Leaving the Bark on Porch Posts
There are several reasons why leaving the bark on an architectural feature is a bad idea, especially outdoors. September 25, 2014
Question (WOODWEB Member) :
I am working on new home construction in west central Ohio. I have taken out 75 plus year old elm or ash that has been in the hay mow for 75 years of a 125 year old barn. They are 20 feet long and 6-9" diameter with the bark on. I would like to use them as porch posts with the bark on. They will be exposed to weather for the first time in 150 years. I'm thinking of spraying them down with a Bora Care and then would like to brush on some type of sealer over the bark to help with the change of seasons. I want to leave the tight bark on. What would anyone recommend treating the new porch posts with?
(Architectural Woodworking Forum)
From Contributor O:
You are in new territory, my friend. A few thoughts: Ash draws borers unless it is kiln dried - look for little piles of sawdust under the logs. Neither ash or elm are thought of as particularly weather proof, though the fact they are old growth and perhaps have a high ring density will help. Bark is the host for a...host of bugs, bacteria and fungi that want to feast on the wood. I have no experience with Bora-care or equal, but toxicity may be an issue for the humans around the posts.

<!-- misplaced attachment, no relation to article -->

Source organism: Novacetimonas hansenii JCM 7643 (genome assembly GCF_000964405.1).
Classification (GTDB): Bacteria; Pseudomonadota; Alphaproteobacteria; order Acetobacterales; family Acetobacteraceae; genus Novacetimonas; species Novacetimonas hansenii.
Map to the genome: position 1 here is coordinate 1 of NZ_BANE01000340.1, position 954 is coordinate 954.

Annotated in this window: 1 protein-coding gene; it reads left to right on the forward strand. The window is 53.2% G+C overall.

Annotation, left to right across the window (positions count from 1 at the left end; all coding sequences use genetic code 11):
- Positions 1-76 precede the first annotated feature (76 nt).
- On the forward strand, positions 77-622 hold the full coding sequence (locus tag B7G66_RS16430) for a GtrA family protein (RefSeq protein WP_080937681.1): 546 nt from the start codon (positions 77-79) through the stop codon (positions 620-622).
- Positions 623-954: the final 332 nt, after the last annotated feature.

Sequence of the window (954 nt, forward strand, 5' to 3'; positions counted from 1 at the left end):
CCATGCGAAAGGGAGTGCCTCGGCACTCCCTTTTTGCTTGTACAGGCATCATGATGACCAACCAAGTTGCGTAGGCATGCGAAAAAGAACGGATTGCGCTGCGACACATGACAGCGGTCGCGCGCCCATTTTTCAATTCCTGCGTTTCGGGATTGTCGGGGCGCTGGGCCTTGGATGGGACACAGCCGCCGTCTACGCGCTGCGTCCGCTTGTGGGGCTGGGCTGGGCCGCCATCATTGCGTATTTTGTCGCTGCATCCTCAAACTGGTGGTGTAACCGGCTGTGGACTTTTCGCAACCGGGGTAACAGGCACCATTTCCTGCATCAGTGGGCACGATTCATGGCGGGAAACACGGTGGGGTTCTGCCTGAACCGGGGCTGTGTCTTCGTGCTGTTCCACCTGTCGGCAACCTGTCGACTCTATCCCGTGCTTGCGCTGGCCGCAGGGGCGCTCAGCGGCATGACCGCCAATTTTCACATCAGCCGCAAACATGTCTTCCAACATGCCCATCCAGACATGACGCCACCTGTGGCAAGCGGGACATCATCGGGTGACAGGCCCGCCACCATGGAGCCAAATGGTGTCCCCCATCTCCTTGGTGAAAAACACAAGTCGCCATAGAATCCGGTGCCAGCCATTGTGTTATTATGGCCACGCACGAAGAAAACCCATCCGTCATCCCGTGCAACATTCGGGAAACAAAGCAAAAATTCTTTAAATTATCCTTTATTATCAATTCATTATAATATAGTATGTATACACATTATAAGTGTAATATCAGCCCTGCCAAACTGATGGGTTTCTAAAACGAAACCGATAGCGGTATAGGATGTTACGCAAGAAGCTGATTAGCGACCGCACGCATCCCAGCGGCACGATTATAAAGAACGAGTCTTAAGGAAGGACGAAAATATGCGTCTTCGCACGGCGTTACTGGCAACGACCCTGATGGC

Bark stays tight to the wood in most species when it is cut during the coldest part of the winter (willow and hickory furniture). The fact that the bark is tight now does not mean that it will stay on once the logs are out in the weather. You can easily observe just the opposite in the woods. Lastly, this is not something you see - you usually see peeled logs. This may be the best indicator yet that it does not work well.
From contributor C:
Contributor O is correct. The bark will eventually fall off, probably after one season of change. Even inside there can be problems. I once had to dismantle a rustic stair railing that used bark on cherry that soon after it was installed, (not by me), the borers appeared, leaving the little piles of dust. We had them fumigated and reinstalled them. We removed them a couple of years after due to the bark falling off and creating a cleaning nightmare. We replaced them with kiln dried peeled bark cypress. I do not know what kind of finish they had used on them.
From Contributor O
We tend to forget there is an historical reason rusticity was moved away from planed or smooth wood vs. rough sawn or with bark. The bark attracts bugs, and rough wood surfaces are impossible to clean. The biggest difference is that mice can climb on a rough sawn bedpost, but not a planed one. This was all rediscovered again about 25 years ago in this market when, in a move to ever lower residential building costs, rough sawn cedar was introduced as a low cost interior trim. The mice could get anywhere.
From the original questioner
Thanks for the input. Good point - no one else has it so that must be a reason, or maybe that there are few 80 year old trees that were cut and dragged straight to the hay mow 75 years ago. In the meantime I have 25-10' porch posts with the bark on standing in a shed. I'm a few months off to putting outside posts on a porch. I guess if I did use them I would have some extra seeing I need 12.